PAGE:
It is safe for things to be simple.
I read that statement a couple of weeks ago in the midst of a small existential crisis. It touched me in such a profound way that I immediately chose to change my trajectory. A friend (some kind of angel who whispers the words just when I need to hear them) keeps saying something along the lines of ‘if you want different results you have to choose a different approach’. He is so right.
As I read it, I remembered that I like my life simple and wondered where I had made it so hard. I decide that the best thing I can do is look to the past and the decisions that sum up where I am right now.
I’ve been happy, so happy… and then things changed and I changed and what I want has changed and now I am here, on the precipice of making a new decision. Decisions that feel big. Monumental. Life-changing even.
I had this vision that I would stay in Mexico through until April 2020 again and then figure out my way from there but I am feeling an entirely different pull. One that surprises and baffles me. Let me lead you down the road of twists and turns from the past 5 months.
The start of summer in London is wonderful and full and speed by so fast it feels like I am barely there. Between the wedding, in-person clients and catching up with friends my feet barely touch the ground. The pace in this city is so wildly different from the little corner of jungle and ocean I have become used to.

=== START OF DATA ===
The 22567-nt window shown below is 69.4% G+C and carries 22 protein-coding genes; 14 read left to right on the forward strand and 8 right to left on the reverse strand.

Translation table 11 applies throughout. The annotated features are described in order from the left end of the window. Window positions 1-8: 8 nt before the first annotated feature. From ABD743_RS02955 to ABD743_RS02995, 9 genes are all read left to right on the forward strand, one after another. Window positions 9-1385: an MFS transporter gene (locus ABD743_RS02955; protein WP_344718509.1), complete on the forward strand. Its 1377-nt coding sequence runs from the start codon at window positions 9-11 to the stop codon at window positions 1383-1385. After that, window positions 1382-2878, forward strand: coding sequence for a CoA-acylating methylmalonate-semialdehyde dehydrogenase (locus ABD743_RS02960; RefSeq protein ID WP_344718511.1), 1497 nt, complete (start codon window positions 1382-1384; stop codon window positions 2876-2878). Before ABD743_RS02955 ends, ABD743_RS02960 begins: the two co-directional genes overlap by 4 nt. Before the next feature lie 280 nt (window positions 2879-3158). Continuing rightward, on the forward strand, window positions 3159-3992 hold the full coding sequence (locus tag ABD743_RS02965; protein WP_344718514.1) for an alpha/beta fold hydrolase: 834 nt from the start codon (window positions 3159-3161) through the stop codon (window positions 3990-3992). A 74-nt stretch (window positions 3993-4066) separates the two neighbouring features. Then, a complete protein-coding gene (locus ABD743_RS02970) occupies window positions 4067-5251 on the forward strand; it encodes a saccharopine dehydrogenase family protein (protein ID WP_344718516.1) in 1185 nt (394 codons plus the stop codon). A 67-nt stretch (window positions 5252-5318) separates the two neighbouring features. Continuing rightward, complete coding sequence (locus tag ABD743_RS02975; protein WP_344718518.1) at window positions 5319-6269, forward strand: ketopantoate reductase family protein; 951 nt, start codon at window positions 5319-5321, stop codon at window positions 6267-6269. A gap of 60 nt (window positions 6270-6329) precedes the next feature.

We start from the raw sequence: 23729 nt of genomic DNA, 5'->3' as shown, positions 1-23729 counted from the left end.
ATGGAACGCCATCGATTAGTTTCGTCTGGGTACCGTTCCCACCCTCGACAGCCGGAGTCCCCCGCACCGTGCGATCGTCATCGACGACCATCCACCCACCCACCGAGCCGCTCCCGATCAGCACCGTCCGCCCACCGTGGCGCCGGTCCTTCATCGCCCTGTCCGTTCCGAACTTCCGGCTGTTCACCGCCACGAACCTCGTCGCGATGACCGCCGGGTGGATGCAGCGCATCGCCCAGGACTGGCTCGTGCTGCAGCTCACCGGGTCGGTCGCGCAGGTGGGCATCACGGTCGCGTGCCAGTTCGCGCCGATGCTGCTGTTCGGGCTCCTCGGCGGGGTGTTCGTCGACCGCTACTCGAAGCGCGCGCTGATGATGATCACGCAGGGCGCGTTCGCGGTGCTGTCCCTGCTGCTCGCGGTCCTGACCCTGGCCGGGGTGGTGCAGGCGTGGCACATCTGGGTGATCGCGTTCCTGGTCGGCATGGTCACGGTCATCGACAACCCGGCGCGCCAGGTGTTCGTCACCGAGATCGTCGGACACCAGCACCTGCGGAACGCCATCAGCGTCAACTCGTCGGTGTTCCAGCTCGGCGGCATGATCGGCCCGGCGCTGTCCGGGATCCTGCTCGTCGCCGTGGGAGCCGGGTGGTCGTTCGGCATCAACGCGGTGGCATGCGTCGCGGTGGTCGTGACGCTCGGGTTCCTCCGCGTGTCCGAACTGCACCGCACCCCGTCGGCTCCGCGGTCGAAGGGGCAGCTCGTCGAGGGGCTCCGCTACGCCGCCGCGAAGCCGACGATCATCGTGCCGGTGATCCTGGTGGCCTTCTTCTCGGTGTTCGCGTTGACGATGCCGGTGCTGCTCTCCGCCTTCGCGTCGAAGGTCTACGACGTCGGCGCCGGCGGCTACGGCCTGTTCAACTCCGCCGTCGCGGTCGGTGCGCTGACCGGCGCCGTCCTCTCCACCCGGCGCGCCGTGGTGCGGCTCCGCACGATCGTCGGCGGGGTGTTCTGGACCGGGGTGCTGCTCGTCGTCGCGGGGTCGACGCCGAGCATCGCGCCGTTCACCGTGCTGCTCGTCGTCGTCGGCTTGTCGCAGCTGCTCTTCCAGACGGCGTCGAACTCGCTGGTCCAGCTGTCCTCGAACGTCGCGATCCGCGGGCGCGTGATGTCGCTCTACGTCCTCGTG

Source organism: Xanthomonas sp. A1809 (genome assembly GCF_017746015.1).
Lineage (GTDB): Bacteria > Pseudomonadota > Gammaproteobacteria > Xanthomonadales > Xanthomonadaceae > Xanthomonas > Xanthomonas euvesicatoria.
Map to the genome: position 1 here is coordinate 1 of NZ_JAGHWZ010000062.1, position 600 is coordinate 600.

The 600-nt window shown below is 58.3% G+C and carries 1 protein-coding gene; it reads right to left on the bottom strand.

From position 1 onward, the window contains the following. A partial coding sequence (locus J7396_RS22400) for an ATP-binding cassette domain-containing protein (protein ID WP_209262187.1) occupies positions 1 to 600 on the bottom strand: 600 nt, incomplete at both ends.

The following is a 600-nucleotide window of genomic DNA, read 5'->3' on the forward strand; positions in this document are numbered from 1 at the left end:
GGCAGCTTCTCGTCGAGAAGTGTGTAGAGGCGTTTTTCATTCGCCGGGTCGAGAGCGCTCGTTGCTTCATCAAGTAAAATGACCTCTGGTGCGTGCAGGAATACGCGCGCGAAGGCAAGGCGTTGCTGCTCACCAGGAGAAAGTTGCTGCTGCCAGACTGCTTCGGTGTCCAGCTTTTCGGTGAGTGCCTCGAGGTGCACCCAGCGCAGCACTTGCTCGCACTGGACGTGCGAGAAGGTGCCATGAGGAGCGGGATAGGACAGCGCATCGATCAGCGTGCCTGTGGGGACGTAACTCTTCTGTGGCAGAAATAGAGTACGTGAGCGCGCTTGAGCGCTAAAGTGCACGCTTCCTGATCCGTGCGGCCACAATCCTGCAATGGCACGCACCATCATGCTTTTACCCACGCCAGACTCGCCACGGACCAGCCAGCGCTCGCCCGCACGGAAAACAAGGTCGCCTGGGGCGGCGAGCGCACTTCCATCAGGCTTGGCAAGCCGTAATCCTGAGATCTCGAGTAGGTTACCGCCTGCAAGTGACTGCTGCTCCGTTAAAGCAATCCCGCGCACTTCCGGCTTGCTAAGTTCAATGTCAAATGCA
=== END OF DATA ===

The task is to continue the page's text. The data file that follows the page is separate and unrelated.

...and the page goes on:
Something else is taking up my energy and space and time. A man I met. I went on two dates with him before I left. He demands that we speak on the phone every day and is displeased when I cannot make it. I wish I’d noticed that red flag then, but these demands are so familiar to my upbringing, that I don’t. That’s the thing with trauma conditioning. You don’t recognise it until you’ve healed it.
I return to Mexico and cry more in the month of July than I have in the past 12 months. It’s not the kind of crying that comes from grief and sadness, the one that makes sense. It’s the kind of crying that comes from old patterns bubbling up to the surface and being released, the kind that arrives out of nowhere and leaves me snotty-nosed with silent tears running down my face… I write about it here.
My time and every ounce of energy I have are monopolised by the man I have started seeing. I barely have time to breathe, to work, to do the things that are important to me. I don’t understand. It doesn’t make sense. Nothing feels clear right now and I don’t feel myself.
I turn 38 and it feels like a major anticlimax. I love my birthdays, normally, but this one feels awkward and forced.
I know what I have to do.
I send him a text message. Half an hour later we meet down on the beach. I clear my throat, nervous, my mouth dry, willing myself to say the words I’d repeated to myself over and over on the walk down the hill. “I love you and really care about you. And I don’t want to be in a romantic relationship with you.” Why? “There are many reasons why, but the overlying one is that I want to be with someone that I’m absolutely crazy about, and that’s just not happening here.” Silence. We speak some more about the ins and outs. Give me a second chance.